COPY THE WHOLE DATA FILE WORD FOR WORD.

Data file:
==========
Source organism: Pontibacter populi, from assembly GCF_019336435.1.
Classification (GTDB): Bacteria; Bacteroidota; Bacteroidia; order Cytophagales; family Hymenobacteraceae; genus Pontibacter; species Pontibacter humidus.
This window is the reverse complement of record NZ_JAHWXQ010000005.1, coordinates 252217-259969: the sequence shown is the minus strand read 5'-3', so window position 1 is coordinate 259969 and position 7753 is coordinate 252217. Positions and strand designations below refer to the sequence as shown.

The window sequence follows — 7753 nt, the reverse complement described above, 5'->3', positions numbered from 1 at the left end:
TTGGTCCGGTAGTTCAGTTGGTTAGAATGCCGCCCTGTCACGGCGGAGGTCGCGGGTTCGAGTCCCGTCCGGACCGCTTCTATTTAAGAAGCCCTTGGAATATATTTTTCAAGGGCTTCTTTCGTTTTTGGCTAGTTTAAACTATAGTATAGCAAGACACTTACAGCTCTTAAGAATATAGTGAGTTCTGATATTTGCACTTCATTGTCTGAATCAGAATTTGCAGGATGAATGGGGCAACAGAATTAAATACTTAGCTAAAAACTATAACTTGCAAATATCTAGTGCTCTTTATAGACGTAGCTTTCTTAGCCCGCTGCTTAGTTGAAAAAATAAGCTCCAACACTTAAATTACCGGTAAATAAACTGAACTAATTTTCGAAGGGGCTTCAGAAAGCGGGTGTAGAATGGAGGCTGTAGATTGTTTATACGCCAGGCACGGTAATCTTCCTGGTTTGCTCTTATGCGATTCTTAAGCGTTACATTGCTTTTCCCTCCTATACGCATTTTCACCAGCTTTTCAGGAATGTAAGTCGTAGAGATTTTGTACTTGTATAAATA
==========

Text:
Source organism: Pontibacter populi, from assembly GCF_019336435.1.
Classification (GTDB): Bacteria; Bacteroidota; Bacteroidia; order Cytophagales; family Hymenobacteraceae; genus Pontibacter; species Pontibacter humidus.
This window is the reverse complement of record NZ_JAHWXQ010000005.1, coordinates 252217-259969: the sequence shown is the minus strand read 5'-3', so window position 1 is coordinate 259969 and position 7753 is coordinate 252217. Positions and strand designations below refer to the sequence as shown.

The window sequence follows — 7753 nt, the reverse complement described above, 5'->3', positions numbered from 1 at the left end:
TTGGTCCGGTAGTTCAGTTGGTTAGAATGCCGCCCTGTCACGGCGGAGGTCGCGGGTTCGAGTCCCGTCCGGACCGCTTCTATTTAAGAAGCCCTTGGAATATATTTTTCAAGGGCTTCTTTCGTTTTTGGCTAGTTTAAACTATAGTATAGCAAGACACTTACAGCTCTTAAGAATATAGTGAGTTCTGATATTTGCACTTCATTGTCTGAATCAGAATTTGCAGGATGAATGGGGCAACAGAATTAAATACTTAGCTAAAAACTATAACTTGCAAATATCTAGTGCTCTTTATAGACGTAGCTTTCTTAGCCCGCTGCTTAGTTGAAAAAATAAGCTCCAACACTTAAATTACCGGTAAATAAACTGAACTAATTTTCGAAGGGGCTTCAGAAAGCGGGTGTAGAATGGAGGCTGTAGATTGTTTATACGCCAGGCACGGTAATCTTCCTGGTTTGCTCTTATGCGATTCTTAAGCGTTACATTGCTTTTCCCTCCTATACGCATTTTCACCAGCTTTTCAGGAATGTAAGTCGTAGAGATTTTGTACTTGTATAAATA